Participation of Childless Adults in BadgerCare Far Exceeds Forecasts, While Parent and Child Enrollment Continues to Fall
The cost to Wisconsin taxpayers of turning down federal funding for expansion of BadgerCare will be substantially higher the next time the Legislative Fiscal Bureau (LFB) makes that calculation. The potential savings from expanding BadgerCare to 138% of the poverty level and accepting the full federal funding for covering childless adults keeps climbing because the enrollment of those adults continues to grow faster than the Dept. of Health Services (DHS) and the LFB projected.
In an August 14 memo, the LFB estimated that setting the BadgerCare eligibility ceiling for childless adults and parents at 138% of the federal poverty level (FPL) and accepting the enhanced federal funding could have saved Wisconsin taxpayers $206 million during the current biennium, and reversing that choice would save substantially more than that in the next biennial budget. However, those estimates are far too low because childless adult enrollmentcontinues to climb rapidly. Consider the following:
- The Fiscal Bureau’s calculations in August assumed that the number of childless adults in BadgerCare would gradually climb to 135,000 by next June.
- The actual enrollment level already reached 129,361 at the end of September, and has climbed by more than 4,500 per month in each of the last two months.
Even assuming the recent rapid pace of growth slows, it now appears that the number of childless adults in BadgerCare will surge well past the 135,000 figure assumed in August and past the revised figure of 145,000 used in September in the DHS budget request. As childless adult enrollment climbs, so do the potential savings from expanding BadgerCare and taking the increased federal funding (which would finance 100% of spending for childless adult coverage in 2015 and 2016, and 95% in 2017).
Although the enrollment of adults without dependent children is far greater than anticipated, the number of parents and children in BadgerCare continues to fall. The following are the enrollment changes from September 2013 to September 2014:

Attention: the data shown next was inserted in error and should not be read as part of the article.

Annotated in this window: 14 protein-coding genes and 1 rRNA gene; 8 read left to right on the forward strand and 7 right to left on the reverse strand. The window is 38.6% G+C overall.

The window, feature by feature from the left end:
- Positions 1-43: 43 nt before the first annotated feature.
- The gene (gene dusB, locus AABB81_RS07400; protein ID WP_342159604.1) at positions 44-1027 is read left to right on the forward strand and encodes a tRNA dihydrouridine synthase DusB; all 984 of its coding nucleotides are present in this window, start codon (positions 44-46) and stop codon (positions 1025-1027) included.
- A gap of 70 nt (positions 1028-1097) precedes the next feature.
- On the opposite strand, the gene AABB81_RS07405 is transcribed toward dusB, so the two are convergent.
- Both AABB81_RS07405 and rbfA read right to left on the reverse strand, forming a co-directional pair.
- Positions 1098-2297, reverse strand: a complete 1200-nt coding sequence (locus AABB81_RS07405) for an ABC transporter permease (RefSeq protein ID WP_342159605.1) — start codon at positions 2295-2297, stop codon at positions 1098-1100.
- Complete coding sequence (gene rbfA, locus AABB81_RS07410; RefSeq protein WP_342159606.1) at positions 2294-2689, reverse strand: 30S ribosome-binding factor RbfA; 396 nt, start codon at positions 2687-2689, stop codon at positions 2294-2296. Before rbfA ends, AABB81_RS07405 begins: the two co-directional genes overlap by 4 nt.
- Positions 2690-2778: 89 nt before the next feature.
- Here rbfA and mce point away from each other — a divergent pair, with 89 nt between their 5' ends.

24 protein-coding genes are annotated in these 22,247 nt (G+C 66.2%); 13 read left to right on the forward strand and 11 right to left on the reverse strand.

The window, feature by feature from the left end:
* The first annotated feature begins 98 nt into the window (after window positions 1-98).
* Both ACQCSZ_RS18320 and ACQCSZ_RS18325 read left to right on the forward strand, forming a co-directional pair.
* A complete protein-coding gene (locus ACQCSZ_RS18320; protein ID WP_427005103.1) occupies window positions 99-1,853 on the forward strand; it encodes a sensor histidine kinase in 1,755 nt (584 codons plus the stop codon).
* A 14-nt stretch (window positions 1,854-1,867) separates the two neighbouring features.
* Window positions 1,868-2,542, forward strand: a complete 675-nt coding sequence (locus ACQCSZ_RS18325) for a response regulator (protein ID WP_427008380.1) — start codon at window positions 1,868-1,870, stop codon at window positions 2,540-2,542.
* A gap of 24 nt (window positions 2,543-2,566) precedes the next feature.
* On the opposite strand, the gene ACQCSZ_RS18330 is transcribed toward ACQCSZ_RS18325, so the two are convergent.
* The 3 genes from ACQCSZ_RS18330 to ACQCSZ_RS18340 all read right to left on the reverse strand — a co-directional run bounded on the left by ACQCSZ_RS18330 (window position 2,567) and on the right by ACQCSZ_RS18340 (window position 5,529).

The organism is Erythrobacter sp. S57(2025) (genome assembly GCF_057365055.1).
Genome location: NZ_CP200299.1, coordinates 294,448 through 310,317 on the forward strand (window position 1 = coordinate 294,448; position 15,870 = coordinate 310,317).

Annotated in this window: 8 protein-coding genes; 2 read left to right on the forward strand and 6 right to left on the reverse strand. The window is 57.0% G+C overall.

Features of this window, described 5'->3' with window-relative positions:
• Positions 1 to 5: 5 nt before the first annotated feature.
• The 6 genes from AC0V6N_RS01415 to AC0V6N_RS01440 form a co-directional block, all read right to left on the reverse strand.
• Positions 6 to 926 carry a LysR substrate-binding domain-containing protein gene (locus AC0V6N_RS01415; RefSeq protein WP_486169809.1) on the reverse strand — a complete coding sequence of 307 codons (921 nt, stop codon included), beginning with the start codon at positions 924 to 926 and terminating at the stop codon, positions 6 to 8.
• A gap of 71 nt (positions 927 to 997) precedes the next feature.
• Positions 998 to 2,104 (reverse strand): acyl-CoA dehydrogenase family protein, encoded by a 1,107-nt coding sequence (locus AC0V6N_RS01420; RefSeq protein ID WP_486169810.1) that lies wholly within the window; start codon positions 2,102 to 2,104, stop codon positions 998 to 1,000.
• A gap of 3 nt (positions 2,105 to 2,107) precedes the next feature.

- The number of parents in BadgerCare (including Transitional Medicaid) has dropped by more than 63,000 and the number of children has fallen unexpectedly by more than 10,700.
- Among families over the poverty level, the number of parents is down by more than 73,400 and the number of children has dropped by more than 25,000.
As I wrote in a WI Budget Project Blog post in early August, the drop in coverage of children is very surprising because the budget bill assumed that the Affordable Care Act would indirectly cause an increase of about 37,000 children in BadgerCare. One reason for the difference is that DHS had been assuming a significant drop in the number of kids covered by employer-sponsored insurance, and that hasn’t happened. Even so, the drop in children’s participation in BadgerCare is very disappointing.
I suspect the decline in the number of kids in BadgerCare and Transitional Medicaid is a result of the large drop in the number of parents after their eligibility ceiling was slashed in April. Although the children remain eligible up to 300% of FPL, some parents who are now ineligible might not understand that and might not be renewing coverage for their children when they come up for their annual review.
When Governor Thompson argued in the late 1990s for covering parents in BadgerCare up to 200% of the poverty level, he contended that the best way to get more kids covered was to cover their parents. That proved to be correct, and we are now seeing that the converse is also true: covering fewer parents significantly reduces coverage of children. Of course, there may also be other factors, so WCCF reached out to DHS a couple of months ago to get data that could shed light on some of the potential variables. DHS is still working on that data request, and we will share the results with you soon after we get them from the department.
Although the exact cause of the trend in children’s coverage isn’t totally settled, what is very clear is that the surging participation of adults without dependent children means that state taxpayers are paying far more than previously estimated for the decision to reject the enhanced federal funding for Medicaid expansions.